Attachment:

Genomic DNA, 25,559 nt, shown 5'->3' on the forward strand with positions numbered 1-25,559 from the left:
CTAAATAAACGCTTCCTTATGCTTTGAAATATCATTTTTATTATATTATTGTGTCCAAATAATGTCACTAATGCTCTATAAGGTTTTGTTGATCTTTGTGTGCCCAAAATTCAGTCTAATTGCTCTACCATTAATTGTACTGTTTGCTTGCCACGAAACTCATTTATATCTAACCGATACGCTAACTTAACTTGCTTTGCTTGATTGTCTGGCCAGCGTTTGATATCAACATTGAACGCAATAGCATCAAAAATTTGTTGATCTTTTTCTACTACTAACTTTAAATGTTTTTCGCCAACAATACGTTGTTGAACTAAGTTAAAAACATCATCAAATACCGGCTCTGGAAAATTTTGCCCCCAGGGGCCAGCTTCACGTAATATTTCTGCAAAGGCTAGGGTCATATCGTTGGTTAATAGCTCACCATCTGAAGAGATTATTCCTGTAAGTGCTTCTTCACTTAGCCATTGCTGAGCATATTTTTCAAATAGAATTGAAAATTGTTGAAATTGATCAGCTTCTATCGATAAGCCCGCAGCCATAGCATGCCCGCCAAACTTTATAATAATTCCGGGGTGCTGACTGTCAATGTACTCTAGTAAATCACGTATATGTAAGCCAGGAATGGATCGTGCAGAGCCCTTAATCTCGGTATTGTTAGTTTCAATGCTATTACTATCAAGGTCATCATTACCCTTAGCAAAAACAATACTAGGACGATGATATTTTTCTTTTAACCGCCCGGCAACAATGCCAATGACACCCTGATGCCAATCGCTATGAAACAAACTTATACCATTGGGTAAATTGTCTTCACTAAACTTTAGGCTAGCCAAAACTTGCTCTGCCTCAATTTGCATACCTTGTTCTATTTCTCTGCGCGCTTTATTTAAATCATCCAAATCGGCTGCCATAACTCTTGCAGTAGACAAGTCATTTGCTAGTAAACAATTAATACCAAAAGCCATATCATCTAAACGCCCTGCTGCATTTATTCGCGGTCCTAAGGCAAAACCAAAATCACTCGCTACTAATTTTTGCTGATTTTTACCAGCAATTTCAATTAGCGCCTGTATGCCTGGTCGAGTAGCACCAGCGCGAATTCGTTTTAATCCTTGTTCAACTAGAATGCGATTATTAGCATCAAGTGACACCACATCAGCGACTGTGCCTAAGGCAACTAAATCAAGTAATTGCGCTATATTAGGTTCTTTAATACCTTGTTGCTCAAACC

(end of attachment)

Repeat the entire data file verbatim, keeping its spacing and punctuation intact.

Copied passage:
Genomic DNA, 25,559 nt, shown 5'->3' on the forward strand with positions numbered 1-25,559 from the left:
CTAAATAAACGCTTCCTTATGCTTTGAAATATCATTTTTATTATATTATTGTGTCCAAATAATGTCACTAATGCTCTATAAGGTTTTGTTGATCTTTGTGTGCCCAAAATTCAGTCTAATTGCTCTACCATTAATTGTACTGTTTGCTTGCCACGAAACTCATTTATATCTAACCGATACGCTAACTTAACTTGCTTTGCTTGATTGTCTGGCCAGCGTTTGATATCAACATTGAACGCAATAGCATCAAAAATTTGTTGATCTTTTTCTACTACTAACTTTAAATGTTTTTCGCCAACAATACGTTGTTGAACTAAGTTAAAAACATCATCAAATACCGGCTCTGGAAAATTTTGCCCCCAGGGGCCAGCTTCACGTAATATTTCTGCAAAGGCTAGGGTCATATCGTTGGTTAATAGCTCACCATCTGAAGAGATTATTCCTGTAAGTGCTTCTTCACTTAGCCATTGCTGAGCATATTTTTCAAATAGAATTGAAAATTGTTGAAATTGATCAGCTTCTATCGATAAGCCCGCAGCCATAGCATGCCCGCCAAACTTTATAATAATTCCGGGGTGCTGACTGTCAATGTACTCTAGTAAATCACGTATATGTAAGCCAGGAATGGATCGTGCAGAGCCCTTAATCTCGGTATTGTTAGTTTCAATGCTATTACTATCAAGGTCATCATTACCCTTAGCAAAAACAATACTAGGACGATGATATTTTTCTTTTAACCGCCCGGCAACAATGCCAATGACACCCTGATGCCAATCGCTATGAAACAAACTTATACCATTGGGTAAATTGTCTTCACTAAACTTTAGGCTAGCCAAAACTTGCTCTGCCTCAATTTGCATACCTTGTTCTATTTCTCTGCGCGCTTTATTTAAATCATCCAAATCGGCTGCCATAACTCTTGCAGTAGACAAGTCATTTGCTAGTAAACAATTAATACCAAAAGCCATATCATCTAAACGCCCTGCTGCATTTATTCGCGGTCCTAAGGCAAAACCAAAATCACTCGCTACTAATTTTTGCTGATTTTTACCAGCAATTTCAATTAGCGCCTGTATGCCTGGTCGAGTAGCACCAGCGCGAATTCGTTTTAATCCTTGTTCAACTAGAATGCGATTATTAGCATCAAGTGACACCACATCAGCGACTGTGCCTAAGGCAACTAAATCAAGTAATTGCGCTATATTAGGTTCTTTAATACCTTGTTGCTCAAACC